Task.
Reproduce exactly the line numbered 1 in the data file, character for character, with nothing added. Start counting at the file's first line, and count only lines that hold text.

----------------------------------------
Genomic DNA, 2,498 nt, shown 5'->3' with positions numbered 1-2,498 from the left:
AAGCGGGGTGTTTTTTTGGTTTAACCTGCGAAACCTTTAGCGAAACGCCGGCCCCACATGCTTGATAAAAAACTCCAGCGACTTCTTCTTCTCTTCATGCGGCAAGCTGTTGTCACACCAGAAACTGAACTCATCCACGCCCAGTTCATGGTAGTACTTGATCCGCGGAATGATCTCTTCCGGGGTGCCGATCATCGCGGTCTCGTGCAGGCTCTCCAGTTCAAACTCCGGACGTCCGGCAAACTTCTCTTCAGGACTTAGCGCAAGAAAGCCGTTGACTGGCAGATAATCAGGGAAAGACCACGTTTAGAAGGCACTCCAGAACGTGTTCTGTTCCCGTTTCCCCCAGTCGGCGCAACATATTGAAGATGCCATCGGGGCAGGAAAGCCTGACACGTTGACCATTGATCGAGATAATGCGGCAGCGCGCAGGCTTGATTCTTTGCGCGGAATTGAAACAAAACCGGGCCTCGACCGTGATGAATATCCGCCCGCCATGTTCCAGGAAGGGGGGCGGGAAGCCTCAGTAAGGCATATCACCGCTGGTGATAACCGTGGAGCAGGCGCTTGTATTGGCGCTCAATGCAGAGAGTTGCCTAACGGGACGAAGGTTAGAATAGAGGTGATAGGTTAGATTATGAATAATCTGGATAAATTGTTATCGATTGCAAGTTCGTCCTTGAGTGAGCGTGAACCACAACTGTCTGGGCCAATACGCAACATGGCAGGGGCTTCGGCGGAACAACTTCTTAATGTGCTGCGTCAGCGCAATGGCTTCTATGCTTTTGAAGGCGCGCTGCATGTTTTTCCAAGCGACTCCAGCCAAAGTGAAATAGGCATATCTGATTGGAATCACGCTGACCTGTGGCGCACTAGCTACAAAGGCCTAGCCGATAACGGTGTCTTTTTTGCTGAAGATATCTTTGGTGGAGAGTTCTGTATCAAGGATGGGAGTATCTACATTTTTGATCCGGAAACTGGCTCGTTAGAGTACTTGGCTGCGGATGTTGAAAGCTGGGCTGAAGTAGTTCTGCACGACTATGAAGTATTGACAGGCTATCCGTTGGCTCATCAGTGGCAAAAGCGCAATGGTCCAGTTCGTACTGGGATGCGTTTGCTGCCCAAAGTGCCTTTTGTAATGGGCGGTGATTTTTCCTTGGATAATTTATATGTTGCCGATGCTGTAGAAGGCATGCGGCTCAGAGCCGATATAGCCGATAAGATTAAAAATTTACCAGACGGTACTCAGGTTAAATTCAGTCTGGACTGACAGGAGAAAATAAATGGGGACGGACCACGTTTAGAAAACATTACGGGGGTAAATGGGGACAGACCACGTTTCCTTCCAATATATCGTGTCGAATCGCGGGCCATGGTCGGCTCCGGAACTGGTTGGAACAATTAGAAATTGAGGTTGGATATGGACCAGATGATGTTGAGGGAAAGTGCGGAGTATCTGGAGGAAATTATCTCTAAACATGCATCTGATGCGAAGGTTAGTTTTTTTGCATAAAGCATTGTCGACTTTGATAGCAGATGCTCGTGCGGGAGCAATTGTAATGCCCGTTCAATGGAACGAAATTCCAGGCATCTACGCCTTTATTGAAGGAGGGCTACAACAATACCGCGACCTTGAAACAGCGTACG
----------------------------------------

Genomic DNA, 2,498 nt, shown 5'->3' with positions numbered 1-2,498 from the left: